Set Root = XMLDoc.responseXML.documentElement.firstChild

(NB: if you’re debugging and need to view the raw xml, use Response.Write(XMLDoc.responseXML.xml) or similar)

Example train data can be found here, and the bus data can be found here, both for the Lakeshore West corridor. There is also a handy list of all data sources available. The bits in {braces} correspond to variables, most of which I’ve managed to decode. Some of the more interesting/less obvious ones are:

  • {includeEquipmentTrip} = “true” or “false” : shows trains (maybe buses too) that aren’t in revenue service. You’ll see a *lot* of stuff around Union station from the three yards around it
  • {isPublic} = “true” or “false” : When true, produces data is a slightly cleaned-up public-friendly version. Delays seem to be rounded to the nearest minute, for instance
  • {serviceCd} / {serviceId} = “01″, “09″, “21″, “31″, “61″, “65″, or “71″ : The two-digit number corresponding to the corridor. Currently these seem to be the same, bus I suspect {serviceID} is detained to be route-specific for bus data, and {serviceCd} more broad.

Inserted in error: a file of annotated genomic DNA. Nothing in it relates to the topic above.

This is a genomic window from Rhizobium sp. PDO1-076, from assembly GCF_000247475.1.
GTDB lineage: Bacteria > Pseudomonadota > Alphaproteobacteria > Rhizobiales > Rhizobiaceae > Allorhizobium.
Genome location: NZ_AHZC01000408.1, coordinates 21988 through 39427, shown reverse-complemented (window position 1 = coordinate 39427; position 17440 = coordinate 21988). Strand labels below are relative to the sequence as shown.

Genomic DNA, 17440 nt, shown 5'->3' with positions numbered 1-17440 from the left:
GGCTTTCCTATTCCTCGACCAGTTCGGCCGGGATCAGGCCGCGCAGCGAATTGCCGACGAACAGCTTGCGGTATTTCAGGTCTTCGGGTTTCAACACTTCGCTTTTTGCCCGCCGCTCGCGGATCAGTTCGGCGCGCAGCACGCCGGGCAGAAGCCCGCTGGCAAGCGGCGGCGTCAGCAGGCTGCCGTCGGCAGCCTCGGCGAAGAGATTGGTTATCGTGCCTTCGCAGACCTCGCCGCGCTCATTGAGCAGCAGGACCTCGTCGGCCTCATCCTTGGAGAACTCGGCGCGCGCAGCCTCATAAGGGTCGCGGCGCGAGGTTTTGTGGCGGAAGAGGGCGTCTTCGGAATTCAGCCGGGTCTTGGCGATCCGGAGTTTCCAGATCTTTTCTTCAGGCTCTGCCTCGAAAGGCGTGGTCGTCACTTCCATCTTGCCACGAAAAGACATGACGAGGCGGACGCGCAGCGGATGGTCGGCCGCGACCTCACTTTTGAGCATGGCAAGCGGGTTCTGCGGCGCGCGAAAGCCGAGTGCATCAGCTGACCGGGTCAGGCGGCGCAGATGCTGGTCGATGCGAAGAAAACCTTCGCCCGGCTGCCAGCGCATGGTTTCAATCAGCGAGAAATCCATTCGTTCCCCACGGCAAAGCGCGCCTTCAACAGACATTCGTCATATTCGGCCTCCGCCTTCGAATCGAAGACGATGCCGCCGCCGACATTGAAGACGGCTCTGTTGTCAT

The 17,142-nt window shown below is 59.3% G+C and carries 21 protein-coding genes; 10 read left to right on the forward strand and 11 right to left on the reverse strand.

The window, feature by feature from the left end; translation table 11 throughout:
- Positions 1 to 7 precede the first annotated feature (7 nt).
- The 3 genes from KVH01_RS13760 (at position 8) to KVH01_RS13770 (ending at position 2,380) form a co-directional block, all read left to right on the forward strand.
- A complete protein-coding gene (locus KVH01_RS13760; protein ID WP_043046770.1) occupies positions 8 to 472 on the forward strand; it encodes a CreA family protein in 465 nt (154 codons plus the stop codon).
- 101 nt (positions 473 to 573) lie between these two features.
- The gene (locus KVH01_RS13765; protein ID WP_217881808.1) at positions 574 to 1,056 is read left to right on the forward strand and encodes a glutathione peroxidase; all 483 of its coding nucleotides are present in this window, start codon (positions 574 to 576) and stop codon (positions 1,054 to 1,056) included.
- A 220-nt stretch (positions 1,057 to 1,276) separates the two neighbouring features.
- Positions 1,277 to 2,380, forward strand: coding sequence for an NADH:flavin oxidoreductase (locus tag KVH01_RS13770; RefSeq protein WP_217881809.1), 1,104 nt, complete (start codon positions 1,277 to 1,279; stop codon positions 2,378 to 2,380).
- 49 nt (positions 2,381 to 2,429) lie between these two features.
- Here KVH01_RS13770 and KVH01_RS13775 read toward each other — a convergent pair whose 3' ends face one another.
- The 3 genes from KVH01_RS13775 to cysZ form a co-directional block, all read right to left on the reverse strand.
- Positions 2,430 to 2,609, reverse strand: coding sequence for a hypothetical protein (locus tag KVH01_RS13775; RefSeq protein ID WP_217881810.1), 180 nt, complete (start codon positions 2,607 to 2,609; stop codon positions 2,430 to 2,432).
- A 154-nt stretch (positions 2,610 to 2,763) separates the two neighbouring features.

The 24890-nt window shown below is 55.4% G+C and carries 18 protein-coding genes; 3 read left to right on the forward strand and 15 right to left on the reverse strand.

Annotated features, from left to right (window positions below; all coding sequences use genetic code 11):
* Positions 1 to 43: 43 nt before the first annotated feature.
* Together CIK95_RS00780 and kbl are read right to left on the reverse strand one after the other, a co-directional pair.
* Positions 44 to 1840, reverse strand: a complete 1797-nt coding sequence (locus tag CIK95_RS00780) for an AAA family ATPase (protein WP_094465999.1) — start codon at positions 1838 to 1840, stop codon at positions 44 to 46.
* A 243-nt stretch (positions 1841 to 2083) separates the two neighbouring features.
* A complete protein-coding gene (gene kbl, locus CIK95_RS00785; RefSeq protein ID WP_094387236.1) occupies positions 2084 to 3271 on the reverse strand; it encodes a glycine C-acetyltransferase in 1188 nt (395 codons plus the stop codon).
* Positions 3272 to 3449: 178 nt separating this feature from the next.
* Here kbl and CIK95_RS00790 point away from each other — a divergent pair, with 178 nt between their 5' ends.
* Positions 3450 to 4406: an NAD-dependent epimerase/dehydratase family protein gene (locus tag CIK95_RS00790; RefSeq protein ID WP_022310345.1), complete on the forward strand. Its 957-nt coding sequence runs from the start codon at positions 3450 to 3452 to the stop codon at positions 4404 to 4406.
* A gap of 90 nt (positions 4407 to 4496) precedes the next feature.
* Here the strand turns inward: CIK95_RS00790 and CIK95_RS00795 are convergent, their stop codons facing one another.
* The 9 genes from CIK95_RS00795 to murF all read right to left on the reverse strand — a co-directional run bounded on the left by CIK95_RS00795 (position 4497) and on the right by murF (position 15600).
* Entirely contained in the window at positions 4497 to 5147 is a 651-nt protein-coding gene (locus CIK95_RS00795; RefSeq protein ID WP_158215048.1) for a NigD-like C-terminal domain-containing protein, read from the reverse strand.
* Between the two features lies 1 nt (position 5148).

• {lang} = “en” or “fr” : … although you don’t get anything different either way yet.
  • {StationStatus} two- or three-digit station “number”. These don’t match with anything on GO’s website. If you look at an example station status output, the values of the “StopCode” attribute work as values for {StationStatus}. So 12=Danforth, 13=Scarborough, etc. I’ve compiled a full list.

Hopefully the internet can use all this data to produce new and ever-better mashups of GO’s comprehensive live data.

About the Foscam NVISION FI18910W